In planning the proposed building it was soon found that there was no conflict between economic and esthetic considerations. Tho broad base, covering the entire lot to a height of thirty feet above the sidewalk, was called for by structural economic, ani artistic requirements and from these jointly have also been developed the groupings and divisions of the entire external treatment. The bold breaks and deep recesses of the long facades serve at once to admit external light and air to the interior of the building and to give an interesting diversity of outline and an effective play of light and shade to the long street fronts. The discontinuance of the terminal bays above the tenth story prevents thr casting of light-destroying shadows into tbe lower offices, and develops the second element of the progressive recessions from base to pinnacle, which constitute an important feature of the design. Structurally these terminal features serve as buttresses for the long arms of the cross. which is the typical characteristic of the plan, and from the couter of which, buttressed in every direction, rises the tower which is the culminating feature of the structure.
Tho tower will serve as a landmark for the country within a radius of sixty miles around Chicago, and will be visible from Michigan City, La Porte, Aurora, Elgin, Waukegan, and intermediate points. This tower, while of thoe utmost artistic and symbolic significance in the design. will possess a marked economic value. It will contain 132 offices above the roof of tho building, and from its location becomes the center of approach and communication for the entire building. Within it will be eighteen elevators and four main staircases. And as these become less in number hii the higher parts of the building their places will be taken by offices, so that there will be in addition to the 132 ofIces in the upper or free standing part of the tower also 60 corner offices In the intermediate parts of the same.
It is Intended that twenty-four lodge rooms and public halls of various dimensions shall occupy the third, fourth, fifth, sixth, and tenth stories, the great drill hall occupying the whole of one end of the tenth story and measuring 8,000 square feet in aroa. The remainder of the building will be available for business purposes. The entire number of rooms available for rental, exclusive of the halls and lodge-rooms, will be 1,110 and their aggregate area will be over 250,000 square foet, while including lodge-rooms and public-halls the area inclosed (exclusive of walls, partitions, corridors. etc.) will be 350,000 square feet.
Estimates of rental and deduction for operating expenses have been made, based upon the experience of other first-class business buildings in this city, without making allowance for the unusual and almost phenomenal additional value which will accrue to business premises self-advertising as these, and containing within their wails a business population equal to that of cities of over 100,000 inhabitants. The net income shown by these figures is $675,000 per annum. This sum will be sufficient to allow, in addition to the sources of income in tower observatory and basement story, ignored in making up the foregoing figures, a margin for possible loss of rentals, as also to pay interest on $3,000.000 in bonds and to contribute toward a sinking fund for redemption of bonds $100,000 each year. After all these allowances and deductions there will be left applicable to dividends upon stock the enormous sum of $375,000 per annum.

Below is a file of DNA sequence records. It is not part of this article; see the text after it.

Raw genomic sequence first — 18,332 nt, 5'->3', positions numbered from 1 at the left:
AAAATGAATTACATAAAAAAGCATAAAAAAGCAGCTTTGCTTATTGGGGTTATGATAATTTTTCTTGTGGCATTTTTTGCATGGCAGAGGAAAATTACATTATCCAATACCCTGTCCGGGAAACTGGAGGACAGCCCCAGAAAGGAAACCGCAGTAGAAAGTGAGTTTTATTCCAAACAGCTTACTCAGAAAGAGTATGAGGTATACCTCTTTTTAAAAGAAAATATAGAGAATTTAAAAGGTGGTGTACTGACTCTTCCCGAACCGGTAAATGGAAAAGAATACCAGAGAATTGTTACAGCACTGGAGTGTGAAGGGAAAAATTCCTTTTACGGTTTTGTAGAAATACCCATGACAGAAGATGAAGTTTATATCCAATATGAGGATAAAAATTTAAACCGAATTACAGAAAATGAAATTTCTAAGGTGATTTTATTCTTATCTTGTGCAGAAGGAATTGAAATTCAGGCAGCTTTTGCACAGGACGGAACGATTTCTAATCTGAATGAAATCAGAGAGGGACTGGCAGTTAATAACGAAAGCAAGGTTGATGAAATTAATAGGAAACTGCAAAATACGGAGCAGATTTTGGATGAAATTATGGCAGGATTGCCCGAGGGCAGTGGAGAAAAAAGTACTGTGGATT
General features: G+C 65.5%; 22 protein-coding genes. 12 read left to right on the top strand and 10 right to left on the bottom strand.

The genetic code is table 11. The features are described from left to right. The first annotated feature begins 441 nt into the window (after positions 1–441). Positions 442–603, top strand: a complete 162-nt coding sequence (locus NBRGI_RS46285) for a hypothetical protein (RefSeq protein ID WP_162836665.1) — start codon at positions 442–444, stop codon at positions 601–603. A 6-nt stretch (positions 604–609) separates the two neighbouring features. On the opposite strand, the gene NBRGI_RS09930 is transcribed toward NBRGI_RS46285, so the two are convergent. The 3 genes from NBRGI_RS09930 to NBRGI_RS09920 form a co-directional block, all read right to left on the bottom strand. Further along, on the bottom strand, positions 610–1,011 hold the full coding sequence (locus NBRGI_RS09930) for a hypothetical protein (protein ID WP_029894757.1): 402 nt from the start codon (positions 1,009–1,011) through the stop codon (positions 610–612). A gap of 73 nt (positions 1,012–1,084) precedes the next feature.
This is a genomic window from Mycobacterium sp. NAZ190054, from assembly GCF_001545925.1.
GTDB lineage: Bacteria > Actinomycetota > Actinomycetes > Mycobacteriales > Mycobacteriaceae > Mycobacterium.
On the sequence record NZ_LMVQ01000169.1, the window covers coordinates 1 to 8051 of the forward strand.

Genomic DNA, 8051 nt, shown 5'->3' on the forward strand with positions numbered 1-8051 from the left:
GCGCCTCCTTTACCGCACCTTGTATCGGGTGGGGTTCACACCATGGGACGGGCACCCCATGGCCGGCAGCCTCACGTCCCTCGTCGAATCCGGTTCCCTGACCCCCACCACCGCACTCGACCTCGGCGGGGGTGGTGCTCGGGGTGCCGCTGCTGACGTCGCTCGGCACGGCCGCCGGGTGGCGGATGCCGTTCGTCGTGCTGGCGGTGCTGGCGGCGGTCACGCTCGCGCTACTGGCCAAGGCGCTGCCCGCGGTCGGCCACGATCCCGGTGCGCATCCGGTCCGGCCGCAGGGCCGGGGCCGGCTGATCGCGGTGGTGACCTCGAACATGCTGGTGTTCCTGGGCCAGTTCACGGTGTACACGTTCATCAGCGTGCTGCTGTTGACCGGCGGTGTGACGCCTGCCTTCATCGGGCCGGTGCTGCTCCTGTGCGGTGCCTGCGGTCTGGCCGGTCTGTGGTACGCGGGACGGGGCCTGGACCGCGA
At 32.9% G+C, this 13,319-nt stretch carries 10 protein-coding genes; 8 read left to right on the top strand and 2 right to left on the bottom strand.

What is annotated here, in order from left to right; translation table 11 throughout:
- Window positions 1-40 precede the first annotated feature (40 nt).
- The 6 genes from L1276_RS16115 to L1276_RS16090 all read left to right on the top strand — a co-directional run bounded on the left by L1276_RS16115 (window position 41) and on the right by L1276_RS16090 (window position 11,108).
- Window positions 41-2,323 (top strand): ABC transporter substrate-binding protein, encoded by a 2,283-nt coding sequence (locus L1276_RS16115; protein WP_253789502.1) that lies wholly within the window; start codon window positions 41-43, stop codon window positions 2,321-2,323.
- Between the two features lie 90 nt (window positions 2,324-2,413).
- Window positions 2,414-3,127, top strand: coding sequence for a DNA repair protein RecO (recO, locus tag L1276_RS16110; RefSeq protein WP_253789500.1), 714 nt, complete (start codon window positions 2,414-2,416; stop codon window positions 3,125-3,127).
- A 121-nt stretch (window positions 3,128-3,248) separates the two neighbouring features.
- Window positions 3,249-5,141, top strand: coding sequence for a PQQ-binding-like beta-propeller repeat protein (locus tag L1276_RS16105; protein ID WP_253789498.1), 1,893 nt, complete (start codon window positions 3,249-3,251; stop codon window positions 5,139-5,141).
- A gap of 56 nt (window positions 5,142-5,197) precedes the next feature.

The concentrations of immense loads incident to the construction of this building render necessary unusual precautions in the constructon of thn foundations, and consultations had by our architects. Messrs. Adler and Sullivan, with eminent engineers, among them Gen. William Sooy Smith, have resulted in the design of a system of foundation construction which will without excessive cost carry the weight of the building down to the underlying bed rock, and therefore far below any disturbing influences that may occur in consequence of the construction of subways. etc. The design of the superstructure involves the use of riveted steel pillars and steel girders immovably knit together at all joints. vertical as well as horizontal, by steel or iron rivets, and a system of diagonal wind-braces of steel, so thorough and far-reaching and all-pervading that, reinforced by the masses of masonry tho pillars in the lower parts of tbe structure, there vill be attained that combination of masonry and skeleton construction required for successful resistance to the wind strains to which so high a building will necessarily be exposed.